Series B funding rounds may also attract investors from larger or more sophisticated institutions, who may be able to provide founders with guidance or unique insights into the market in which they operate. Networking is important during any capital raise, and Series B rounds are no different.

Preparing for Series B Fundraising

Founders preparing to seek Series B funding should expect another round of pitching the business and a thorough due diligence process from new and returning investors. Pitch decks should be updated to reflect customer or revenue growth and other traction, as well as the current financial position of the business and plans for expansion.

You should also be prepared to detail any equity stakes in the business resulting from previous funding rounds to give new investors a more complete picture of existing allocations and how valuation has changed over time.

Both new and existing investors will also want to know how the business used previous equity capital, so it’s important to maintain meticulous accounting records. If you haven’t already hired an accountant by this stage, raising Series B funding will likely require taking that step.

Approaching Series B Investors

Once you’ve perfected your pitch, it's time to approach investors about funding. The best thing you can do is position yourself to have multiple offers on the table. This allows you to be selective and winnow down offers until you land on the deal with the most favorable terms for the business.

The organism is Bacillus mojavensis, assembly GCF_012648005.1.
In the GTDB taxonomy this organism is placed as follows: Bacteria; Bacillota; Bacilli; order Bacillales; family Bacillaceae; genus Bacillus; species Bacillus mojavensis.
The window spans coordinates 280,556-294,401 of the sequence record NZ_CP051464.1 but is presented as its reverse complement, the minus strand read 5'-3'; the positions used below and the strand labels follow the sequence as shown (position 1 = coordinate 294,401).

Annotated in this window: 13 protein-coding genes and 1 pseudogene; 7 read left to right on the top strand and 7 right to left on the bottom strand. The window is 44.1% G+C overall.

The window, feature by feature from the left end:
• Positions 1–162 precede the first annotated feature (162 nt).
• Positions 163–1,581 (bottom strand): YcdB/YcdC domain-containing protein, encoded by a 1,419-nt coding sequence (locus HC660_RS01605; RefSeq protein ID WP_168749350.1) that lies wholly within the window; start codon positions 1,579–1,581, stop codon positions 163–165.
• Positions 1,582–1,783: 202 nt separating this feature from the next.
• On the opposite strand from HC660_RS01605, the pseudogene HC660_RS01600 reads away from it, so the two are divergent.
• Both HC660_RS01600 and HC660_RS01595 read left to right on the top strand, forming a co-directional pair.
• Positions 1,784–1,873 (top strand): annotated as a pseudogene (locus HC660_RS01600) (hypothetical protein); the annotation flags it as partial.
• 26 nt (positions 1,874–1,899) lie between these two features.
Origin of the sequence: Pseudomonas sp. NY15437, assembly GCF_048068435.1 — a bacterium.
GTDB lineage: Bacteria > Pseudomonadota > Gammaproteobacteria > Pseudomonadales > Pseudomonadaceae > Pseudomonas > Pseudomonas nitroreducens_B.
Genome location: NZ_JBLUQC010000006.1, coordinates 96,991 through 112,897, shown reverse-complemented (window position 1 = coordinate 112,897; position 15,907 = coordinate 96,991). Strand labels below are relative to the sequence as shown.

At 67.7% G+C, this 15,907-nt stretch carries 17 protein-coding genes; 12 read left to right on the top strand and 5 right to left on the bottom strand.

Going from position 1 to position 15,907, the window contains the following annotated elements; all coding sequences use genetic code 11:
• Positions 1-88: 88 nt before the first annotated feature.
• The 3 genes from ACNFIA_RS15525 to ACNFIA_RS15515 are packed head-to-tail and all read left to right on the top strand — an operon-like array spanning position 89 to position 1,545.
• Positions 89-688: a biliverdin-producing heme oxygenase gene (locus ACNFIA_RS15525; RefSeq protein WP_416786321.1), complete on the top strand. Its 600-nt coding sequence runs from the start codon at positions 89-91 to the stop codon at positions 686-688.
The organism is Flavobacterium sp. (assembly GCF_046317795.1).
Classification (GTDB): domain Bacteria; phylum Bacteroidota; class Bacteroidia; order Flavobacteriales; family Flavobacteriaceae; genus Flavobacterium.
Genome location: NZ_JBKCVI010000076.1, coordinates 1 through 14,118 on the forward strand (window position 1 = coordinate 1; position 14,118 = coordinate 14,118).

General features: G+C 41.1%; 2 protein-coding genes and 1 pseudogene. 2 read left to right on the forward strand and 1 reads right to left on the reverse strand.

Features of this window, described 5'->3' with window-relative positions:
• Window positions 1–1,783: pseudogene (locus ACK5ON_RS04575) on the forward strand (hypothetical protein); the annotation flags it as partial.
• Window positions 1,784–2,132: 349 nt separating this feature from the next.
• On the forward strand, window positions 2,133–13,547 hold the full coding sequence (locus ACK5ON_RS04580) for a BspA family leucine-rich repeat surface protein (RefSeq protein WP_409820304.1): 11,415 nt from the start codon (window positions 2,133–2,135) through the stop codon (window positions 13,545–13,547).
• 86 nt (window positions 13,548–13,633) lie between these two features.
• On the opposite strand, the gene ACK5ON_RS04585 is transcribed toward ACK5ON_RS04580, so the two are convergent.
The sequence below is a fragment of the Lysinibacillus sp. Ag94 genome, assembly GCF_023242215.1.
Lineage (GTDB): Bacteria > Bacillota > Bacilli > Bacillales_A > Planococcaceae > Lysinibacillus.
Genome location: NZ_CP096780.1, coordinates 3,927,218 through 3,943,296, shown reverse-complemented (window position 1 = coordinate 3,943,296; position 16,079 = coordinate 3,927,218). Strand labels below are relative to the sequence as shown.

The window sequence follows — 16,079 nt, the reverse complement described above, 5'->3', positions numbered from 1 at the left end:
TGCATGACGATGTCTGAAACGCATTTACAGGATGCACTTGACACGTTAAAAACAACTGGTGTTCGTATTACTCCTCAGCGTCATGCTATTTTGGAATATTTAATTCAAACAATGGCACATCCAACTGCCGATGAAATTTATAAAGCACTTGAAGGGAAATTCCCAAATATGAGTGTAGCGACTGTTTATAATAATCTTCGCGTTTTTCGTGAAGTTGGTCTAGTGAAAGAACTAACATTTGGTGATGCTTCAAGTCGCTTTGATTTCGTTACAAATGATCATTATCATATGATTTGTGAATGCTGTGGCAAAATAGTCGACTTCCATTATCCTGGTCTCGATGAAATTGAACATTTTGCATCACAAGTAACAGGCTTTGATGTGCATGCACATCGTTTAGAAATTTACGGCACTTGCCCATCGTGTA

If you’re thinking about raising Series B funding, it’s usually a good idea to start reaching out to potential target investors a few weeks to a few months in advance of having a complete pitch presentation, depending on your existing relationship. This will give them time to let other potential investors know you’re planning a raise, and gives you a chance to better understand the state of the funding ecosystem to help size your round.

When you have a complete presentation and are ready to approach investors for Series B funding, a wise first step is tapping your network of existing backers. This will give them the leading opportunity to provide more capital, and they might even refer your business to other investors in their own networks.

If you’ve already been through the process of raising funds from investors, consider reaching out to prospects that may have turned you away before. Now that your business is more developed, they may be more willing to make an investment. It’s also typically a good idea during any funding round to seek out investors familiar with your industry who might be able to provide valuable insights that could give your business an edge.